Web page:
After a long night shift, a group of Emergency Medical Technicians (EMTs) were having breakfast at an IHOP in Toms River, New Jersey. But when the time came to pay the bill, the EMTs were in for a surprise as their meal had already been paid for.
Though the fact someone paid for your food is bound to make one happy regardless, for the six volunteers the episode was particularly heartwarming as the woman who had paid for their meal left behind a thoughtful message that brought the group nearly to tears.
"Paid, thank you for all you do! Have a great day!" the note said. It was simply signed: "Recovering Addict."
It seemed with New Jersey actively fighting an unprecedented surge in fatal drug overdose, one woman recovering from addiction took a moment to pay gratitude to all those who rescue others from this chronic disease.
Predictably, the team was touched by the thoughtful gesture as Alyssa Golembeski, the captain of a non-profit volunteer organization Toms River First Aid Squad, asked the general manager of the IHOP about her.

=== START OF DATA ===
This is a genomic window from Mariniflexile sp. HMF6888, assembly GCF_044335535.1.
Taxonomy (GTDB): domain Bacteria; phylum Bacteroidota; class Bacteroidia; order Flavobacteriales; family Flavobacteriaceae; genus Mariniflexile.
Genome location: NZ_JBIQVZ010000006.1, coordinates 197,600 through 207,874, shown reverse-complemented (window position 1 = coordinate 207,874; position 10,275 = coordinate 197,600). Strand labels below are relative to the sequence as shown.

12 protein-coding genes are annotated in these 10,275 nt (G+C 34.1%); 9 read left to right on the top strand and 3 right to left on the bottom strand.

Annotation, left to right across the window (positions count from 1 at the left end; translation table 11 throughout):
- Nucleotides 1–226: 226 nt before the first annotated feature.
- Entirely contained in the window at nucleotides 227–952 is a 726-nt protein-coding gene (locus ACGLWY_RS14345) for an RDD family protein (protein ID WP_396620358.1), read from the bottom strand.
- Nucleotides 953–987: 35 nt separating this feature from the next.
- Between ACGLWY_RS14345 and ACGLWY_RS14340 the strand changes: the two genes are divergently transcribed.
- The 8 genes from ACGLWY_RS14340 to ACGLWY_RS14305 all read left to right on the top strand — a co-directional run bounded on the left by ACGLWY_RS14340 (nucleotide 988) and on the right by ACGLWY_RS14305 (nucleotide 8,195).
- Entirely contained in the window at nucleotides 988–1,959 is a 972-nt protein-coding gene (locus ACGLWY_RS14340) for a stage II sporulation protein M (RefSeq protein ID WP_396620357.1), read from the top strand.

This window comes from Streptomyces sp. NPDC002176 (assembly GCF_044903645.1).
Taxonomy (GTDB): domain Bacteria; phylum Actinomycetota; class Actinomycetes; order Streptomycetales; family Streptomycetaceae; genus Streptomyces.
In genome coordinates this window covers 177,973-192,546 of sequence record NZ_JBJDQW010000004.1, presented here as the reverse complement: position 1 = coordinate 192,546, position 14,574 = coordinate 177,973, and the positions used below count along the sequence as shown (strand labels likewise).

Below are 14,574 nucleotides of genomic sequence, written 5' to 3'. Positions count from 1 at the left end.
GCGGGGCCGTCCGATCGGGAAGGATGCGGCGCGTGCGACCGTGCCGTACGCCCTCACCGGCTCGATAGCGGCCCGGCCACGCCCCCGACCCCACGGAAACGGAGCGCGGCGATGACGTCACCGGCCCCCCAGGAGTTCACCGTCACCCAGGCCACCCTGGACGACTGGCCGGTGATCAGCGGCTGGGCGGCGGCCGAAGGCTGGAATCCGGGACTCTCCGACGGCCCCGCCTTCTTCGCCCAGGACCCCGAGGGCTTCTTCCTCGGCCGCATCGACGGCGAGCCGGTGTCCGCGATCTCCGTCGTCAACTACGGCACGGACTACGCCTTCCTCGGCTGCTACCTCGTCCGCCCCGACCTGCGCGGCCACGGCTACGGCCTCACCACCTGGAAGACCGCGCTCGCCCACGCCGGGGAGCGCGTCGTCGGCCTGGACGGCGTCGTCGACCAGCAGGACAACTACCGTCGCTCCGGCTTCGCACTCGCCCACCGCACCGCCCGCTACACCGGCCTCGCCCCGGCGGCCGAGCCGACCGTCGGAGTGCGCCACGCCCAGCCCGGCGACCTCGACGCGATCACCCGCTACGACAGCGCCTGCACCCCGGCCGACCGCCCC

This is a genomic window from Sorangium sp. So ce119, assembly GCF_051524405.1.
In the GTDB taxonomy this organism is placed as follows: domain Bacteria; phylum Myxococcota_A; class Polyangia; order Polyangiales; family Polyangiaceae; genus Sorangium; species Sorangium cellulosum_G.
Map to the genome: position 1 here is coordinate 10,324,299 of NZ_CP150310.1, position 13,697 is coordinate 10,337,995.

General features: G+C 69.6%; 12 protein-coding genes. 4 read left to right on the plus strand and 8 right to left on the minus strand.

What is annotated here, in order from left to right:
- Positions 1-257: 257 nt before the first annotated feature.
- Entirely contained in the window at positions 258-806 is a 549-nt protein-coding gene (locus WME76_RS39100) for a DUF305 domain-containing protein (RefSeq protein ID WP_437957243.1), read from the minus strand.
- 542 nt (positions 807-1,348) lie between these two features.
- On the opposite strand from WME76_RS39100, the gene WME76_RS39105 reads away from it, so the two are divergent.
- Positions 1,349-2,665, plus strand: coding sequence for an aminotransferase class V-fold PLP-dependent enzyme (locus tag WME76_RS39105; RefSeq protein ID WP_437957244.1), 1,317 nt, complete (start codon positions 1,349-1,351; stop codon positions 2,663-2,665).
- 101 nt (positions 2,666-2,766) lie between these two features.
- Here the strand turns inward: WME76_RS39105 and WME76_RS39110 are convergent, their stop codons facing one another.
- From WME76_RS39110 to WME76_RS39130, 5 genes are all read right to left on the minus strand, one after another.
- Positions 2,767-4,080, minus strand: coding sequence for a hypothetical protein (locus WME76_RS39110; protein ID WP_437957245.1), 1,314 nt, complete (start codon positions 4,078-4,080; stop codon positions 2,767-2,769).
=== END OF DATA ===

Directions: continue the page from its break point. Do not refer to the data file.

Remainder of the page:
"EMTs do not eat light," Golembeski said. "We racked up a $77 bill."
However, their mystery benefactor chose to stay anonymous. So, with no way else to identify the woman, the squad took to Facebook to share the signed receipt.
"This gift was amazingly thoughtful, and brought our table of tired EMTs to tears," the medics posted on Facebook. "We are so blessed to be able to serve you and everyone else who lives and works in the greater Toms River area. Good luck on your journey of recovery!"
The group had two messages for the woman whose random act of kindness made their day.
"First of all, thank you for buying our breakfast and for literally making my whole week," Golembeski said. "I couldn't stop smiling that entire day."
"Second of all, I just want to commend you for getting into recovery and for beating the disease that is addiction," she added.
It is important to mention deaths caused by drugs overdose in New Jersey increased at a record shattering pace this year.
According to the state statistics, 1,610 people died of substance overdose between Jan. 1, 2018 and July 15, 2018.
In face of such hard facts, the volunteers must be undoubtedly working tirelessly to at least rescue the ones who still have hope from the brink of death. It appears their hard work isn’t going unnoticed and such tokens of gratitude are bound to make them do what they do with more passion and devotion.
Thumbnail/Banner Credits: REUTERS/Mario Anzuoni